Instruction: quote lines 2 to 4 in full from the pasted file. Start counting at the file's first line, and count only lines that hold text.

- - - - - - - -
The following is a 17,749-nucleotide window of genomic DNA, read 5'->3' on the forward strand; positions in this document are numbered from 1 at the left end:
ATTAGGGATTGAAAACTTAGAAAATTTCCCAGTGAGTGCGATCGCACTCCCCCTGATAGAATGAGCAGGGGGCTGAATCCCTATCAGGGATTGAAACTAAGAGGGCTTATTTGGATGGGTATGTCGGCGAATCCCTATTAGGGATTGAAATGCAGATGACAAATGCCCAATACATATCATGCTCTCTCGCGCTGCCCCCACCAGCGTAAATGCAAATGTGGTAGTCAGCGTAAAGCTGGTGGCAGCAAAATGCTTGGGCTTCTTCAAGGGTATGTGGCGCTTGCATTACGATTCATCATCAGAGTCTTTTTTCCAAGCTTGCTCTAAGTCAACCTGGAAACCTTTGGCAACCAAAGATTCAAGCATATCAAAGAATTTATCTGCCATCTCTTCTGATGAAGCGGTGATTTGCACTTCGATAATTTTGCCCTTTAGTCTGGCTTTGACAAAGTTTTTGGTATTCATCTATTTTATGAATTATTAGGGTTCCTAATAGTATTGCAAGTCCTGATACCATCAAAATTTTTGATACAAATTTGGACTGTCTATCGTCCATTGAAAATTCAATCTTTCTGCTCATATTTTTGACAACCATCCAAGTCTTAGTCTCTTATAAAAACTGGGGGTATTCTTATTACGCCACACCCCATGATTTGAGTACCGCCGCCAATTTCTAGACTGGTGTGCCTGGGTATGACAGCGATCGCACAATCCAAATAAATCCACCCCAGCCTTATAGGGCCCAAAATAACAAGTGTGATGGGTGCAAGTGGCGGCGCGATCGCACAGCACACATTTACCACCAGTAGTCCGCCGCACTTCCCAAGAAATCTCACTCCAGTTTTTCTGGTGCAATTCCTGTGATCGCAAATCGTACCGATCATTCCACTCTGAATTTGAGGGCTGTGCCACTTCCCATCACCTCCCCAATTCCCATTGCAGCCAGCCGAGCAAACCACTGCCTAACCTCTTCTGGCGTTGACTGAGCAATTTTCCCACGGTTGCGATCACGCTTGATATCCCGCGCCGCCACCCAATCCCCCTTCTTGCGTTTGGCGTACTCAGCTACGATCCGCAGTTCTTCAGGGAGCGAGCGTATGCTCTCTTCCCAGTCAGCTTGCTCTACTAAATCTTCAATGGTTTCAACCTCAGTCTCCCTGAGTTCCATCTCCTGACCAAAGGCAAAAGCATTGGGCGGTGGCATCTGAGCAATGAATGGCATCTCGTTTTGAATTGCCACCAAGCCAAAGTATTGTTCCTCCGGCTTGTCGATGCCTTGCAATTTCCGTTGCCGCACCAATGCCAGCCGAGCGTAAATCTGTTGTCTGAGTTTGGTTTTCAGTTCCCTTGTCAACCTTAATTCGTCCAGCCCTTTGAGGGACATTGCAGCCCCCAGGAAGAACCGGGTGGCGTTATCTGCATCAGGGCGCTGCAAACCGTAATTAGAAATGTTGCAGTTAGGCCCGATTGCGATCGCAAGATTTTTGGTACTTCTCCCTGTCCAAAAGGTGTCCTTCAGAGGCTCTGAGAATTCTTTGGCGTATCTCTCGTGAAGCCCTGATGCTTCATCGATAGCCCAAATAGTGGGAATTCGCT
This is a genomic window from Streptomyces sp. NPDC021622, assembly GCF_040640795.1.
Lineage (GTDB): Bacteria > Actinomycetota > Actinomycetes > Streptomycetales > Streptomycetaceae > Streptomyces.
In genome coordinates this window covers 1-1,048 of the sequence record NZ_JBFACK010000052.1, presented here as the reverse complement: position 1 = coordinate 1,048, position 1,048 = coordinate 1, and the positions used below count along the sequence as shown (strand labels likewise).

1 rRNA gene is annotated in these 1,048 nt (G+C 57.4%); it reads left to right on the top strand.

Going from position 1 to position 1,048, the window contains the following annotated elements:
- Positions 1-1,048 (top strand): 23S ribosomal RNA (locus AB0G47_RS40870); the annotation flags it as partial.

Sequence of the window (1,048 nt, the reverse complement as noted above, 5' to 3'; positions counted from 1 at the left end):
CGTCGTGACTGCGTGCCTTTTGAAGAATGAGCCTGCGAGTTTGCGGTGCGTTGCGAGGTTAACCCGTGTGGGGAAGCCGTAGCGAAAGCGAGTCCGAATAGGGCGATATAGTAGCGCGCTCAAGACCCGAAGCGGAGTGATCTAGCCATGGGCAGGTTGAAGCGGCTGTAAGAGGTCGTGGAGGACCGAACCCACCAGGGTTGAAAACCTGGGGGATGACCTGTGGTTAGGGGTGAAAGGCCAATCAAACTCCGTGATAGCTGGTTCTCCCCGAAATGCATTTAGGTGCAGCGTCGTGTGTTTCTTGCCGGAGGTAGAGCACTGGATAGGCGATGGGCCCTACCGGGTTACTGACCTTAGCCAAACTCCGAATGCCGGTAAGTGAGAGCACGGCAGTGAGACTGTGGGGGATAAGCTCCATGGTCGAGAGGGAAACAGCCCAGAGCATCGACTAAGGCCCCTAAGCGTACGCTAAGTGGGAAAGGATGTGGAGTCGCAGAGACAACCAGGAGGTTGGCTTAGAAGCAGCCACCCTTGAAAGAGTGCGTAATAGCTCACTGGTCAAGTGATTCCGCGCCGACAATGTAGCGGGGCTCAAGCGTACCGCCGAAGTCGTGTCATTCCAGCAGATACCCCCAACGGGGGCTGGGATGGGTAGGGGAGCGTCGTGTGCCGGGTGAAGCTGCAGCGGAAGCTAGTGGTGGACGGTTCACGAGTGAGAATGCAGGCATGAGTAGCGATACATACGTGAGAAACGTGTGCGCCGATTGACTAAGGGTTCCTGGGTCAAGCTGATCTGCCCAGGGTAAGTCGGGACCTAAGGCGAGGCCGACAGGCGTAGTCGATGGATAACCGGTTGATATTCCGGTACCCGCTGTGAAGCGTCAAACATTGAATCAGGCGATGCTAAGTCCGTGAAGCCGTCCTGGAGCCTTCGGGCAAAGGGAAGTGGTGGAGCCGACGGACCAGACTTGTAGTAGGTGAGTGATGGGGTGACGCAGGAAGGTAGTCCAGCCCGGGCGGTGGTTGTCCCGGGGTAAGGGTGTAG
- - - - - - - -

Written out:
ATTAGGGATTGAAAACTTAGAAAATTTCCCAGTGAGTGCGATCGCACTCCCCCTGATAGAATGAGCAGGGGGCTGAATCCCTATCAGGGATTGAAACTAAGAGGGCTTATTTGGATGGGTATGTCGGCGAATCCCTATTAGGGATTGAAATGCAGATGACAAATGCCCAATACATATCATGCTCTCTCGCGCTGCCCCCACCAGCGTAAATGCAAATGTGGTAGTCAGCGTAAAGCTGGTGGCAGCAAAATGCTTGGGCTTCTTCAAGGGTATGTGGCGCTTGCATTACGATTCATCATCAGAGTCTTTTTTCCAAGCTTGCTCTAAGTCAACCTGGAAACCTTTGGCAACCAAAGATTCAAGCATATCAAAGAATTTATCTGCCATCTCTTCTGATGAAGCGGTGATTTGCACTTCGATAATTTTGCCCTTTAGTCTGGCTTTGACAAAGTTTTTGGTATTCATCTATTTTATGAATTATTAGGGTTCCTAATAGTATTGCAAGTCCTGATACCATCAAAATTTTTGATACAAATTTGGACTGTCTATCGTCCATTGAAAATTCAATCTTTCTGCTCATATTTTTGACAACCATCCAAGTCTTAGTCTCTTATAAAAACTGGGGGTATTCTTATTACGCCACACCCCATGATTTGAGTACCGCCGCCAATTTCTAGACTGGTGTGCCTGGGTATGACAGCGATCGCACAATCCAAATAAATCCACCCCAGCCTTATAGGGCCCAAAATAACAAGTGTGATGGGTGCAAGTGGCGGCGCGATCGCACAGCACACATTTACCACCAGTAGTCCGCCGCACTTCCCAAGAAATCTCACTCCAGTTTTTCTGGTGCAATTCCTGTGATCGCAAATCGTACCGATCATTCCACTCTGAATTTGAGGGCTGTGCCACTTCCCATCACCTCCCCAATTCCCATTGCAGCCAGCCGAGCAAACCACTGCCTAACCTCTTCTGGCGTTGACTGAGCAATTTTCCCACGGTTGCGATCACGCTTGATATCCCGCGCCGCCACCCAATCCCCCTTCTTGCGTTTGGCGTACTCAGCTACGATCCGCAGTTCTTCAGGGAGCGAGCGTATGCTCTCTTCCCAGTCAGCTTGCTCTACTAAATCTTCAATGGTTTCAACCTCAGTCTCCCTGAGTTCCATCTCCTGACCAAAGGCAAAAGCATTGGGCGGTGGCATCTGAGCAATGAATGGCATCTCGTTTTGAATTGCCACCAAGCCAAAGTATTGTTCCTCCGGCTTGTCGATGCCTTGCAATTTCCGTTGCCGCACCAATGCCAGCCGAGCGTAAATCTGTTGTCTGAGTTTGGTTTTCAGTTCCCTTGTCAACCTTAATTCGTCCAGCCCTTTGAGGGACATTGCAGCCCCCAGGAAGAACCGGGTGGCGTTATCTGCATCAGGGCGCTGCAAACCGTAATTAGAAATGTTGCAGTTAGGCCCGATTGCGATCGCAAGATTTTTGGTACTTCTCCCTGTCCAAAAGGTGTCCTTCAGAGGCTCTGAGAATTCTTTGGCGTATCTCTCGTGAAGCCCTGATGCTTCATCGATAGCCCAAATAGTGGGAATTCGCT
This is a genomic window from Streptomyces sp. NPDC021622, assembly GCF_040640795.1.
Lineage (GTDB): Bacteria > Actinomycetota > Actinomycetes > Streptomycetales > Streptomycetaceae > Streptomyces.